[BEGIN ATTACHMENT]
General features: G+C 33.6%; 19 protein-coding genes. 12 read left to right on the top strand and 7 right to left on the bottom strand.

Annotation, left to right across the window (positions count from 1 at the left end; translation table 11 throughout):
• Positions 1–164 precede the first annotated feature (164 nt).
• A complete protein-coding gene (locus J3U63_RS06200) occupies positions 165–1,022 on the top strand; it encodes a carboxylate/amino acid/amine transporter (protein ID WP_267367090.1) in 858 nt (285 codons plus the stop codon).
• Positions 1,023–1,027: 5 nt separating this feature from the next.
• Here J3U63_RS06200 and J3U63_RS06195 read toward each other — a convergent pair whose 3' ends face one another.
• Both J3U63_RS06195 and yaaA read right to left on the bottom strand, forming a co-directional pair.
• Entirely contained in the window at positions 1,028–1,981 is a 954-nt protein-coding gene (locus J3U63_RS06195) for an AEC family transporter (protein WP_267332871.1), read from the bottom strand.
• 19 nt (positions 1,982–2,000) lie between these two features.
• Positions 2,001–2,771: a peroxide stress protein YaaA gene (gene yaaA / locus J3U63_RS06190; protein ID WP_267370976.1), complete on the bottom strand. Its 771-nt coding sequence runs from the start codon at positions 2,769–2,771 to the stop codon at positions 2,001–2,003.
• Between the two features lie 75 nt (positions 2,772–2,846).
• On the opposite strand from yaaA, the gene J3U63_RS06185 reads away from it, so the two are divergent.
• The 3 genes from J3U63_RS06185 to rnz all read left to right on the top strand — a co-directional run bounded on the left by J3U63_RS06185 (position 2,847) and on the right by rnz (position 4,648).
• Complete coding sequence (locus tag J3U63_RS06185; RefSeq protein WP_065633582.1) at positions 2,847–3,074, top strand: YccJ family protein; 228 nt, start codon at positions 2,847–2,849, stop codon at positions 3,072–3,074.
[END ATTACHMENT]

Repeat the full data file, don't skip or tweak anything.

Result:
General features: G+C 33.6%; 19 protein-coding genes. 12 read left to right on the top strand and 7 right to left on the bottom strand.

Annotation, left to right across the window (positions count from 1 at the left end; translation table 11 throughout):
• Positions 1–164 precede the first annotated feature (164 nt).
• A complete protein-coding gene (locus J3U63_RS06200) occupies positions 165–1,022 on the top strand; it encodes a carboxylate/amino acid/amine transporter (protein ID WP_267367090.1) in 858 nt (285 codons plus the stop codon).
• Positions 1,023–1,027: 5 nt separating this feature from the next.
• Here J3U63_RS06200 and J3U63_RS06195 read toward each other — a convergent pair whose 3' ends face one another.
• Both J3U63_RS06195 and yaaA read right to left on the bottom strand, forming a co-directional pair.
• Entirely contained in the window at positions 1,028–1,981 is a 954-nt protein-coding gene (locus J3U63_RS06195) for an AEC family transporter (protein WP_267332871.1), read from the bottom strand.
• 19 nt (positions 1,982–2,000) lie between these two features.
• Positions 2,001–2,771: a peroxide stress protein YaaA gene (gene yaaA / locus J3U63_RS06190; protein ID WP_267370976.1), complete on the bottom strand. Its 771-nt coding sequence runs from the start codon at positions 2,769–2,771 to the stop codon at positions 2,001–2,003.
• Between the two features lie 75 nt (positions 2,772–2,846).
• On the opposite strand from yaaA, the gene J3U63_RS06185 reads away from it, so the two are divergent.
• The 3 genes from J3U63_RS06185 to rnz all read left to right on the top strand — a co-directional run bounded on the left by J3U63_RS06185 (position 2,847) and on the right by rnz (position 4,648).
• Complete coding sequence (locus tag J3U63_RS06185; RefSeq protein WP_065633582.1) at positions 2,847–3,074, top strand: YccJ family protein; 228 nt, start codon at positions 2,847–2,849, stop codon at positions 3,072–3,074.